SleepymummyZzz Sat 07-Jan-17 18:30:20

Thanks for all your great advice. I have spoken with my mentor this week and still not quite sure why I have been given that grade :-( She seemed very vague when I asked her for a meeting to discuss. I have come to the conclusion that I just don't fit in to the school or her team. A permanent job is currently being advertised with an Easter start date at a school just around the corner from me. I did some of my training there last year and loved the school. Do I apply? My role now is only fixed term so there is no guarantee they would keep me on after July in any case. Would it be possible to finish my NQT year elsewhere or is it really frowned upon?

BossWitch Sat 07-Jan-17 18:35:51

Definitely apply. It will look a bit odd that you are looking to move mid year but you may as well have a go. There's not always a good choice of candidates for easter starts so that will help. If they ask you don't mention the issues with the current school, just that you loved the school when you trained there and while you wouldn't normally have thought about moving before finishing your nqt year, you couldn't pass up the chance of working at that school.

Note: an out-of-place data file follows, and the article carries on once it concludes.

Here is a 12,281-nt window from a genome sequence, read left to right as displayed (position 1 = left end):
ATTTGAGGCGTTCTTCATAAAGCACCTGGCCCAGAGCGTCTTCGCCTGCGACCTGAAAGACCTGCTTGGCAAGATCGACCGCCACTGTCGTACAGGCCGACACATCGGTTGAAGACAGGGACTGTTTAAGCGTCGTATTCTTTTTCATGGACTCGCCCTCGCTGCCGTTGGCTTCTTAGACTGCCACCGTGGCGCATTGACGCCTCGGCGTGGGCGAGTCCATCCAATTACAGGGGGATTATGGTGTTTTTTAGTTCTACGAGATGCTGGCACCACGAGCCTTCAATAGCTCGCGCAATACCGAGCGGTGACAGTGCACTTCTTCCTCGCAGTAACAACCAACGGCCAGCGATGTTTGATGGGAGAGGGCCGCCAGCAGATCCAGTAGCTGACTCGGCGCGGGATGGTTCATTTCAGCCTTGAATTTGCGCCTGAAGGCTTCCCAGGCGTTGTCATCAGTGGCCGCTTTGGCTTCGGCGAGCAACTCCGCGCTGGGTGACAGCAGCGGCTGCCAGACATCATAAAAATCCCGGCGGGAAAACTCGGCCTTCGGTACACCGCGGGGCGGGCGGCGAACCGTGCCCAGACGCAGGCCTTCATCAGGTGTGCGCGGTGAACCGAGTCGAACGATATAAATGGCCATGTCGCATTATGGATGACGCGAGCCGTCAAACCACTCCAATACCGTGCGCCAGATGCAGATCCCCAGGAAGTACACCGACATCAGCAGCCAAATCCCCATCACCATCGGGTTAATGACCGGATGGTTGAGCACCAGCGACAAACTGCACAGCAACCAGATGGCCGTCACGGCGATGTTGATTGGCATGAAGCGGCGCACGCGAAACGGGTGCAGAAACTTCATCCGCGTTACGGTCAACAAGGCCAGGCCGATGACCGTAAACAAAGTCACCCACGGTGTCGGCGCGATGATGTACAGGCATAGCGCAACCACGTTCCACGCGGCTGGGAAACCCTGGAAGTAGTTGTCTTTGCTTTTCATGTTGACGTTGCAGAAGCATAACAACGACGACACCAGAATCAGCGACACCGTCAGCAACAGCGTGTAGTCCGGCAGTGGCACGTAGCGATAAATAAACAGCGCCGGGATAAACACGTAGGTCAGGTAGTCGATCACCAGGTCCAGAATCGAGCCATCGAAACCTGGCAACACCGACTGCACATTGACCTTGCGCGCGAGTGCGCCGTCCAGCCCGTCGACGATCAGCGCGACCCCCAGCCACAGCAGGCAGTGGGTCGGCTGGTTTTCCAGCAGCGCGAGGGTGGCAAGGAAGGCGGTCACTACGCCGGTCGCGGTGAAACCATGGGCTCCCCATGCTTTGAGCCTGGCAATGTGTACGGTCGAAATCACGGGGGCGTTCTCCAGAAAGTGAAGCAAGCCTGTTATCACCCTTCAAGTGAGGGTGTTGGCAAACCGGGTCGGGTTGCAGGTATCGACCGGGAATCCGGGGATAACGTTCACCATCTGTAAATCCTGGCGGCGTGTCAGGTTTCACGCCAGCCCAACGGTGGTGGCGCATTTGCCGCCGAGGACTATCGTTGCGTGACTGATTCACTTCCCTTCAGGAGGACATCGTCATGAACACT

DitheringDiva Sat 07-Jan-17 22:50:40

Definitely apply - if you loved it there, then that is already a bonus, and chances are if you liked them, then they liked you, and they know you already, and as PP said, not many people apply for Easter starts. It's also permanent. Don't worry about moving half way through your NQT year. I moved half way through my NQT year to a school where I did some of my teacher training, and I spent 5 happy years there. I've had interviews since then, and no one has ever brought up the fact that I changed jobs 2 terms into my NQT year. Even if they did in your case, you have the cast iron reason of moving from a fixed term contract to a permanent contract.

Join the discussion

Join the discussion

Registering is free, easy, and means you can join in the discussion, get discounts, win prizes and lots more.

Register now